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ened age, has been performed this week in the catholic districts about Basle. A solemn malediction and excommunication has been pronounced against the mice guilty of committing depredations in the fields.
8.—Last week, a man of the name of Bishop, who lives in Redcliff-street, Bristol, had a quarrel with a farmer Phelps, of Knowles, when a scuffle and battle ensued, during which the former bit off the thumb of the latter: mortificiition and death followed. Coroner's verdict—Mansluughtcr.
Venice, December 9.--The horses of Corinth have become the objects of a kind of idolatry. Since their arrival the people flock in crowds to the square of St. Mark, and kiss with enthusiasm these ancient monuments of Venetian glory. To satisfy the public curiosity, medals have heen struck with the heads of the horses. The civic council has voted a sum of 4000 ducats for the relief of the Austrian soldiers wounded in the last campaign. The city has also voted thanks to lord Wellington.
Petersburgh, Dec. 9.—They write from Moscow, that that city rising fr n its ruins will be finer than ever it was, though not so large. The change which has taken place in so short a time is almost incredible. The present governor, Tomazow (admiral and general), is incessantly and actively employed in its rebuilding. It is a spectacle astonishing and truly novel in our times, to see that immense plain on which the eye distinguishes a various and confuted mixture of ruins of palaces
in stone and in wood, of houses large and small, of the nodding walls of burnt mansions, of uncultivated fields, every where intermixed with piles of brick and heaps of lime, while swarms of workmen of every kind give animation to the picture. The whole reminds us of the tower of Babel, with this distinction, that the result will be very different. All tne roads leading to the city are covered with trains of carts laden with materials. The Kremlin is in part rebuilt, and on a more regular plan; those of its old walls that remained, are pointed anew and whitened. The cannons taken from the enemy are ranged in several lines in the grand square, in front of the Senate house. The new Bazaar is a much finer building than the old one.
9.—Letters from Rome announce a piece of intelligence highly important to all friends and admirers of antiquity, namely, the discovery of an ancient building in the neighbourhood of Palestrina. A broad marble staircase, descending 60 steps, has been already uncovered, and a place or room, in which several statues are still standing upright in their niches. The further results of this discovery are eagerly expected.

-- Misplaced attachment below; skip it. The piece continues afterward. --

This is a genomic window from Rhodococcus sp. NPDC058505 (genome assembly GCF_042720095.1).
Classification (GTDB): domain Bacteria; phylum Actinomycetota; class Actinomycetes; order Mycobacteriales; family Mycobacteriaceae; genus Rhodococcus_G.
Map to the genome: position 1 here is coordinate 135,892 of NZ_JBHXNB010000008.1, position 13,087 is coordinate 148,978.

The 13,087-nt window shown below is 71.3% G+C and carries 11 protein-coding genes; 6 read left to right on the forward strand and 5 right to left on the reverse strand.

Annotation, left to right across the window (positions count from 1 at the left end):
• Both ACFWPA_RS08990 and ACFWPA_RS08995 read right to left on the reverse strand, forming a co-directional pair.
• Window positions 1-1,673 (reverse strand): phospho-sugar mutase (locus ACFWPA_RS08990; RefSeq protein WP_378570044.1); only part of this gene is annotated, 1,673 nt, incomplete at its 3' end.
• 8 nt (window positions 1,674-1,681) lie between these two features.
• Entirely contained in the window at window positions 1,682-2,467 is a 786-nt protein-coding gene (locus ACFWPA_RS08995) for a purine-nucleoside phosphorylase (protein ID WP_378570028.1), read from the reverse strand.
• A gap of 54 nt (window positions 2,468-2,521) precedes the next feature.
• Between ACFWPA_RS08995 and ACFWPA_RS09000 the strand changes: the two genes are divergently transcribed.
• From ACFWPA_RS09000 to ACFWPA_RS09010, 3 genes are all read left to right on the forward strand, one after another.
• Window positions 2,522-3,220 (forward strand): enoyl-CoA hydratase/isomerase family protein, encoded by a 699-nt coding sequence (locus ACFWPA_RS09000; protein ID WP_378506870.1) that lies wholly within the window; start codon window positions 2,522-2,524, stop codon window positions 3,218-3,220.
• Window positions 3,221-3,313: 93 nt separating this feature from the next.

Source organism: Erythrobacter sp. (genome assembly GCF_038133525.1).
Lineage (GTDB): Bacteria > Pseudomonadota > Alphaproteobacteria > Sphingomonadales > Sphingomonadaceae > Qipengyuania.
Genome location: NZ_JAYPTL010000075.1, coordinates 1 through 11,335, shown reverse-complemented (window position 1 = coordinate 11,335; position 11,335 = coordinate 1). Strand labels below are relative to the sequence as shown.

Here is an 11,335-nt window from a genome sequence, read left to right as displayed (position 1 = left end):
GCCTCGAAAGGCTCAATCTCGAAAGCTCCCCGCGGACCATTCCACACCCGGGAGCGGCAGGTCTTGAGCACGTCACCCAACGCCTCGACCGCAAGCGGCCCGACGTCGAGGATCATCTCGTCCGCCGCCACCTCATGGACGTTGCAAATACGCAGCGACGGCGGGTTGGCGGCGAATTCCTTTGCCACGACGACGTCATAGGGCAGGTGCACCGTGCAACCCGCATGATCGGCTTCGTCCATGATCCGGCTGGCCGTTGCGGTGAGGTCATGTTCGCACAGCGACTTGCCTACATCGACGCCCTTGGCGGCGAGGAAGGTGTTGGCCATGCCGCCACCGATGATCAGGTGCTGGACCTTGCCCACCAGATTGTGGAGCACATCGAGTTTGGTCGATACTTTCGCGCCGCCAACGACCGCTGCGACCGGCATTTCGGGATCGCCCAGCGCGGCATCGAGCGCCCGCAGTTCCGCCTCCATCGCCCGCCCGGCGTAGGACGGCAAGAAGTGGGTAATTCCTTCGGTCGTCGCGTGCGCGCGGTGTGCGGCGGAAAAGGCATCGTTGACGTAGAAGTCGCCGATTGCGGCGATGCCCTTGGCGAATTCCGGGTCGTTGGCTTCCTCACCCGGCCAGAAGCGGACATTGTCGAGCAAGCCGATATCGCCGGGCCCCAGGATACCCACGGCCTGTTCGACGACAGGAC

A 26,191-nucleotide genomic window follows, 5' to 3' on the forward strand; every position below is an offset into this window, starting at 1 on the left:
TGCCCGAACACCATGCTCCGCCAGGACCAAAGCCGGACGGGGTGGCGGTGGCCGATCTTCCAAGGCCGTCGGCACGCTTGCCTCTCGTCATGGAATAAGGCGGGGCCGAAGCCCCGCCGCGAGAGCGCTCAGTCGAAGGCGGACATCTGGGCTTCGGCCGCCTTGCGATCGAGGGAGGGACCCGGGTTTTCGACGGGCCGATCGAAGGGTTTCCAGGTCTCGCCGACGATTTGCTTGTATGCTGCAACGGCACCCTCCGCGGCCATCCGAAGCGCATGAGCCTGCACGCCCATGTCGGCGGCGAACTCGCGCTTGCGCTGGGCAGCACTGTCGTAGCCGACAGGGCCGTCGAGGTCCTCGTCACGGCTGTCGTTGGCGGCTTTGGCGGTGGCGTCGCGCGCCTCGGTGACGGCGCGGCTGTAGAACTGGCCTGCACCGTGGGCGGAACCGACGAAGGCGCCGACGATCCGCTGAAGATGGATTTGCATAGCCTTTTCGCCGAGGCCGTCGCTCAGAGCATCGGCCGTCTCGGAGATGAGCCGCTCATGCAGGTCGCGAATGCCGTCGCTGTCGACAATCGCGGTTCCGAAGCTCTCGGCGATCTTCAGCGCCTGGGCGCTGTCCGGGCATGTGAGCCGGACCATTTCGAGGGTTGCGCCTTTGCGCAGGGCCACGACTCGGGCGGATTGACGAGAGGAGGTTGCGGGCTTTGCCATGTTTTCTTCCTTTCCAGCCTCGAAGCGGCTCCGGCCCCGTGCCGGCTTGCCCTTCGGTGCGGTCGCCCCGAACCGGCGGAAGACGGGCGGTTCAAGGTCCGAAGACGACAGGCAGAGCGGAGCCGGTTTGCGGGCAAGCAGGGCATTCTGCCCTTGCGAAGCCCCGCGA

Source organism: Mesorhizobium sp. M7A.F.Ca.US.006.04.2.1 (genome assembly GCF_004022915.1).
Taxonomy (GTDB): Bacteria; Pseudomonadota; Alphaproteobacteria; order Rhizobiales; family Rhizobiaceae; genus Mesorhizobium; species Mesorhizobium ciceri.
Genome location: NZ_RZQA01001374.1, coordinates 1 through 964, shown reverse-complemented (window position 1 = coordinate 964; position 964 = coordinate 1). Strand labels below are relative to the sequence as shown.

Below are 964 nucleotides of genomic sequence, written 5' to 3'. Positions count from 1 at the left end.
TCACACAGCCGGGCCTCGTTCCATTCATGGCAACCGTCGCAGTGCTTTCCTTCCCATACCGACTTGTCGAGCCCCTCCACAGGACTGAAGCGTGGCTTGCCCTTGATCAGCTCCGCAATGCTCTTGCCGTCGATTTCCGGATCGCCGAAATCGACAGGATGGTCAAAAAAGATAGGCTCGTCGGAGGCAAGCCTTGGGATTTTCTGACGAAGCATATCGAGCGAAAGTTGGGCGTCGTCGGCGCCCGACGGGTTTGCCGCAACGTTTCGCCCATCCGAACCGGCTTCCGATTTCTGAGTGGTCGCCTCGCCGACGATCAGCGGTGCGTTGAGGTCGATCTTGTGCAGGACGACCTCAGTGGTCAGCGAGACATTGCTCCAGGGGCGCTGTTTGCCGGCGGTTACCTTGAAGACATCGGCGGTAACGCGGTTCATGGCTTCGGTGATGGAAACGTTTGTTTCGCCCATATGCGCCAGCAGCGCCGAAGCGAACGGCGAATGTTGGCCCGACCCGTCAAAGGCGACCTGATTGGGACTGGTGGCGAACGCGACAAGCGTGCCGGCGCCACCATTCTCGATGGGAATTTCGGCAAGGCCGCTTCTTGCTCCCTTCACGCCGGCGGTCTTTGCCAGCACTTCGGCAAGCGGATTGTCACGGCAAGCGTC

Dantzic, Dec. 10.—On Wednesday, the 6th of Dec. about nine in the morning, the remaining gunpowder, consisting of about 60 cwt. besides the tilled bombs and shells, were to be removed from the powder magazine close to the rampart within the city, near St. James's gate. For this purpose the cannoneers, a subaltern subaltern officer, and an artificer, went into it, when just as the last man was going in (as it is reported) the magazine blew up. The effect of the explosion was dreadful. Those who lived at a distance took it for an earthquake, for the doors and windows flew open, the furniture was thrown down, and the bells, set in motion by the pressure of the air, rang of themselves. It happened to bo market time. Twenty of these poor people lay crushed under their horses and oxen, which were likewise crushed, and under their overturned sledges. Round the stump of a lamp post was a horse, whose bones were broken, twisted round like a cord. The instances of almost miraculous escapes are many. Some persons were saved merely by the falling of beams, &c. forming a kind of arch over them. The number of the killed and wounded is between 3 and 400; that of the houses damaged 6 or 700, and the loss sustained not to be made good for half a million of dollars. Glass is wanting to mend the windows, which are almost universally broken by the pressure of the air.
10.—The canal in St. James's park was exceedingly crowded with skaiters; and, although several accidents happened, some of which were attended with fatal consequences, owing to the ice not being 8'ifTU-iently strong to support the pressure, still the obstinacy of the unwary p3rsisted. About nine o'clock in the morning one man was drowned; and about three o'clock in the afternoon, the ice broke in near the Pagoda bridge, when twelve per
sons fell in; all of them were happily got out safe except one bov, whose body was not found at a late hour last night; several others got a ducking in consequence of their imprudence.